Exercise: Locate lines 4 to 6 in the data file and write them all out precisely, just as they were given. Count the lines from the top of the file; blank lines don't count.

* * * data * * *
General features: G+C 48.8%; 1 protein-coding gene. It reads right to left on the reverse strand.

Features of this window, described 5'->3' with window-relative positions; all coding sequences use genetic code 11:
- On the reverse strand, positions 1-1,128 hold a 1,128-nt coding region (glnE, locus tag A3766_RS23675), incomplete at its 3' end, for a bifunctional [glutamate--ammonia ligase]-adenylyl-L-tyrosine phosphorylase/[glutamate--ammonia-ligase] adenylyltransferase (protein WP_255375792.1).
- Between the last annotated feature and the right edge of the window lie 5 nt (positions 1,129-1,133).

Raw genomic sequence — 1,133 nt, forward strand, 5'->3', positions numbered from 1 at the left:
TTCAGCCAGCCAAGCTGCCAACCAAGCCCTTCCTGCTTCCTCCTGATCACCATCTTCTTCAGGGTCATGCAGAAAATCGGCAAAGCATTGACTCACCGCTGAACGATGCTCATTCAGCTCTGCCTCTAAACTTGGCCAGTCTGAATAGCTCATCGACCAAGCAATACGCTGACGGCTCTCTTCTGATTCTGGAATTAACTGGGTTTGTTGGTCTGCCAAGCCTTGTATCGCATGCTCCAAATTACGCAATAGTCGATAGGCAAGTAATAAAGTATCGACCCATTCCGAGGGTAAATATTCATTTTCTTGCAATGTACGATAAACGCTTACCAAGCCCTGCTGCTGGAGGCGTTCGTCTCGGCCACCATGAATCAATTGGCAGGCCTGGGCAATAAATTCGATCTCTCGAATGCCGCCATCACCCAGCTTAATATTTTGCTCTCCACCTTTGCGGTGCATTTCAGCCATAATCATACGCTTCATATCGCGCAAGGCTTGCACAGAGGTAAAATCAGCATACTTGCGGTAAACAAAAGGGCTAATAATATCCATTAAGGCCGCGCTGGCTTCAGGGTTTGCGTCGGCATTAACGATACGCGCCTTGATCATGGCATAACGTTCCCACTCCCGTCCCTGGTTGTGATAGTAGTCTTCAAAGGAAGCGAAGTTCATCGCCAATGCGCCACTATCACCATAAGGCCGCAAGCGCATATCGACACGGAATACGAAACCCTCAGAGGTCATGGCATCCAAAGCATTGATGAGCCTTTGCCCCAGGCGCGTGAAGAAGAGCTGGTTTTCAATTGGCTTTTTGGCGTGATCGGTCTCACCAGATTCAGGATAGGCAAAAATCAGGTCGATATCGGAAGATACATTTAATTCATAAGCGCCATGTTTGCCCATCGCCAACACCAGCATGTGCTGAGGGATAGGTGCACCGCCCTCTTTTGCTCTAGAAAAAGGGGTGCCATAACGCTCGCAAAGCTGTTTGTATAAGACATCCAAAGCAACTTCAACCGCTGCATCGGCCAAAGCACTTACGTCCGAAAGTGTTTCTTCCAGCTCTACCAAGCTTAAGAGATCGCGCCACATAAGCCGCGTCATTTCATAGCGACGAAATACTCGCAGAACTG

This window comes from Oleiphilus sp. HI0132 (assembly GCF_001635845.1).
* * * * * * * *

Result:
- Between the last annotated feature and the right edge of the window lie 5 nt (positions 1,129-1,133).

Raw genomic sequence — 1,133 nt, forward strand, 5'->3', positions numbered from 1 at the left:
TTCAGCCAGCCAAGCTGCCAACCAAGCCCTTCCTGCTTCCTCCTGATCACCATCTTCTTCAGGGTCATGCAGAAAATCGGCAAAGCATTGACTCACCGCTGAACGATGCTCATTCAGCTCTGCCTCTAAACTTGGCCAGTCTGAATAGCTCATCGACCAAGCAATACGCTGACGGCTCTCTTCTGATTCTGGAATTAACTGGGTTTGTTGGTCTGCCAAGCCTTGTATCGCATGCTCCAAATTACGCAATAGTCGATAGGCAAGTAATAAAGTATCGACCCATTCCGAGGGTAAATATTCATTTTCTTGCAATGTACGATAAACGCTTACCAAGCCCTGCTGCTGGAGGCGTTCGTCTCGGCCACCATGAATCAATTGGCAGGCCTGGGCAATAAATTCGATCTCTCGAATGCCGCCATCACCCAGCTTAATATTTTGCTCTCCACCTTTGCGGTGCATTTCAGCCATAATCATACGCTTCATATCGCGCAAGGCTTGCACAGAGGTAAAATCAGCATACTTGCGGTAAACAAAAGGGCTAATAATATCCATTAAGGCCGCGCTGGCTTCAGGGTTTGCGTCGGCATTAACGATACGCGCCTTGATCATGGCATAACGTTCCCACTCCCGTCCCTGGTTGTGATAGTAGTCTTCAAAGGAAGCGAAGTTCATCGCCAATGCGCCACTATCACCATAAGGCCGCAAGCGCATATCGACACGGAATACGAAACCCTCAGAGGTCATGGCATCCAAAGCATTGATGAGCCTTTGCCCCAGGCGCGTGAAGAAGAGCTGGTTTTCAATTGGCTTTTTGGCGTGATCGGTCTCACCAGATTCAGGATAGGCAAAAATCAGGTCGATATCGGAAGATACATTTAATTCATAAGCGCCATGTTTGCCCATCGCCAACACCAGCATGTGCTGAGGGATAGGTGCACCGCCCTCTTTTGCTCTAGAAAAAGGGGTGCCATAACGCTCGCAAAGCTGTTTGTATAAGACATCCAAAGCAACTTCAACCGCTGCATCGGCCAAAGCACTTACGTCCGAAAGTGTTTCTTCCAGCTCTACCAAGCTTAAGAGATCGCGCCACATAAGCCGCGTCATTTCATAGCGACGAAATACTCGCAGAACTG